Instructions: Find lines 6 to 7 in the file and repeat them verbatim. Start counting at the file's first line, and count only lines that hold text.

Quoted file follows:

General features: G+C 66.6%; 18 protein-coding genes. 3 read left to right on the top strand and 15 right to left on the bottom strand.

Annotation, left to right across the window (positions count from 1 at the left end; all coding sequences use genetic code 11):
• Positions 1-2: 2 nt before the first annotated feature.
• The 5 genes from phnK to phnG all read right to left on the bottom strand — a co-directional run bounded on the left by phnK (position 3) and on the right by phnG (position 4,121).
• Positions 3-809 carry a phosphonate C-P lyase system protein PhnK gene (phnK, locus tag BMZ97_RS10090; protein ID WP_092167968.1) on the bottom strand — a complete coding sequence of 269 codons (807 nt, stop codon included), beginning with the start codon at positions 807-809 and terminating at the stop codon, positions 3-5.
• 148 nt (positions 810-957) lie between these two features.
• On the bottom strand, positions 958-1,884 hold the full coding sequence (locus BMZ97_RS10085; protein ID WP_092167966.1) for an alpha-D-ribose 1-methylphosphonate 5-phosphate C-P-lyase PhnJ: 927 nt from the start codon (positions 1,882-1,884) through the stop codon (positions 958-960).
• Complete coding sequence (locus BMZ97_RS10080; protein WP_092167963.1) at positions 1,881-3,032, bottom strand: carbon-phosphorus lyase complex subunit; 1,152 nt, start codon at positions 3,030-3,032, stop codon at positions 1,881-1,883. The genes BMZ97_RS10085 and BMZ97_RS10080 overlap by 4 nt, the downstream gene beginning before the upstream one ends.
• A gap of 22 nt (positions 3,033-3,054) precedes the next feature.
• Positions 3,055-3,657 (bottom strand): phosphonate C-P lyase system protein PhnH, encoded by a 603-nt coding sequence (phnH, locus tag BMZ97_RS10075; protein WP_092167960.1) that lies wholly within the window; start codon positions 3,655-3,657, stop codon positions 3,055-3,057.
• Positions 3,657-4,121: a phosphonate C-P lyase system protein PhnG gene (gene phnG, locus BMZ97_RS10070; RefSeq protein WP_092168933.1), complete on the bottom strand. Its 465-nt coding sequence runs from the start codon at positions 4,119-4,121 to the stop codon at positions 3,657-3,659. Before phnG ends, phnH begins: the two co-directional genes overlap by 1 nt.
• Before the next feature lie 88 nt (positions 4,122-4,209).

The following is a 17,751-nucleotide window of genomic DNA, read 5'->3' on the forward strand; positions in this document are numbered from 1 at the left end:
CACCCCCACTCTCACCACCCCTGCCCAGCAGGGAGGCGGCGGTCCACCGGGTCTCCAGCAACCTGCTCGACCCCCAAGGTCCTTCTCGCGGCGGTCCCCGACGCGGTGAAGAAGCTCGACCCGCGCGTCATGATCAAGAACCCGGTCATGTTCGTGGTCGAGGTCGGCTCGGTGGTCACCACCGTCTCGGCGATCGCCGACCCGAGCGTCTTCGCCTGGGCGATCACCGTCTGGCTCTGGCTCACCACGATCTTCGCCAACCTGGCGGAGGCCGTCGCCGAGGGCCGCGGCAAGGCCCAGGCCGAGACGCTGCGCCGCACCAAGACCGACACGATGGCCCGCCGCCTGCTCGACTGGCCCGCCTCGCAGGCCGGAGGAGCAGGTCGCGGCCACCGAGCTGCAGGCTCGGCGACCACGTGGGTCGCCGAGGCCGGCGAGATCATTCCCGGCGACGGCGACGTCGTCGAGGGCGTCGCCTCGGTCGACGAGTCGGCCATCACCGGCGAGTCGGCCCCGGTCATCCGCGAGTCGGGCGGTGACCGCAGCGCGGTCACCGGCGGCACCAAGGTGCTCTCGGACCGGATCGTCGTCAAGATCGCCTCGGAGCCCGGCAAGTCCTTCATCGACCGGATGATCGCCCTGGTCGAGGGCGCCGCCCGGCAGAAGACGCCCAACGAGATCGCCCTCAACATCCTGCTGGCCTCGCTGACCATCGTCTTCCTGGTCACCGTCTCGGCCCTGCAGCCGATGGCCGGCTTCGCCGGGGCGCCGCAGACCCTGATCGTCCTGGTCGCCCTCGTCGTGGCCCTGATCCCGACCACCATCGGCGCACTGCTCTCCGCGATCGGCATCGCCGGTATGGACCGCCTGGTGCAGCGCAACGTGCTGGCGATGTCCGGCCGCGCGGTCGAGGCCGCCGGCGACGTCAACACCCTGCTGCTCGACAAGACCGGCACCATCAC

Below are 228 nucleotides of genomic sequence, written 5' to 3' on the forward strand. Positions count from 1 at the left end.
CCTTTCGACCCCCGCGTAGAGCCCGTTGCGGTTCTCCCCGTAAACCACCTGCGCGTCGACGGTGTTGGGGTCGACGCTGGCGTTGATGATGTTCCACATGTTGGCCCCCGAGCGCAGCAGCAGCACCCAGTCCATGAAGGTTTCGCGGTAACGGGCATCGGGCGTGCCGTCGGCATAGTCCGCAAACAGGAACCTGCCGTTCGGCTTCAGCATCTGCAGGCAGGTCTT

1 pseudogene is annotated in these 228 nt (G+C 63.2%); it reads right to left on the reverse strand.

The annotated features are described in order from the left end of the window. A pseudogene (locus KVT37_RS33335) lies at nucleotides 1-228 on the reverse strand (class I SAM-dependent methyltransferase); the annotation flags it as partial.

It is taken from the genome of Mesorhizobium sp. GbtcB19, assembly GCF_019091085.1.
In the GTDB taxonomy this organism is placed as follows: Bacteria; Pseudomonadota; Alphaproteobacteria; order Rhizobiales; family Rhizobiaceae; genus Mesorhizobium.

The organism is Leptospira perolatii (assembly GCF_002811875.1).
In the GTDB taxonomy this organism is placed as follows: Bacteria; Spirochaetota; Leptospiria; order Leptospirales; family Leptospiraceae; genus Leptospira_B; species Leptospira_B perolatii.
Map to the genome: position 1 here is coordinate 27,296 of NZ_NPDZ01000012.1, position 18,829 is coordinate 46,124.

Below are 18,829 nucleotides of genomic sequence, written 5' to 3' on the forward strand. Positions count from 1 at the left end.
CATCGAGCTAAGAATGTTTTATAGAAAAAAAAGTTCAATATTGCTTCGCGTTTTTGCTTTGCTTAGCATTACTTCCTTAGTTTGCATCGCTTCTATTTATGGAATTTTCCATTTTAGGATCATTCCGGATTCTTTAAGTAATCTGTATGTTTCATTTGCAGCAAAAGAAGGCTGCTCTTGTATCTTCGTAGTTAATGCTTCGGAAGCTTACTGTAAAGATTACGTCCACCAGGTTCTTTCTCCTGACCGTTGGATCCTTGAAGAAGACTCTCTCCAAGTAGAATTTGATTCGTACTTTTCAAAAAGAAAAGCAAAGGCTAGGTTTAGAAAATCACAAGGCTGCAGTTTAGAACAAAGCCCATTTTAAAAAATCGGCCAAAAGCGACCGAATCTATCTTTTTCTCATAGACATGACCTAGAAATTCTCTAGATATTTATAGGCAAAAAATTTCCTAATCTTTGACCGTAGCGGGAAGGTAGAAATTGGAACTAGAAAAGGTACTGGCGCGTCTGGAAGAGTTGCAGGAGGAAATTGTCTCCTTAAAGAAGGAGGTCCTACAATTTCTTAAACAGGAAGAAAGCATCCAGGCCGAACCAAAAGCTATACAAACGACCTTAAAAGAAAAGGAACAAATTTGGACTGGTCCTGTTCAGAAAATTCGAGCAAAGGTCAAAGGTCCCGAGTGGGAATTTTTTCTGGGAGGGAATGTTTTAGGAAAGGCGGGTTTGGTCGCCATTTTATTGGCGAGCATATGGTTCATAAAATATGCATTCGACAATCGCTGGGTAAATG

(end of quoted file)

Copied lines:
• 148 nt (positions 810-957) lie between these two features.
• On the bottom strand, positions 958-1,884 hold the full coding sequence (locus BMZ97_RS10085; protein ID WP_092167966.1) for an alpha-D-ribose 1-methylphosphonate 5-phosphate C-P-lyase PhnJ: 927 nt from the start codon (positions 1,882-1,884) through the stop codon (positions 958-960).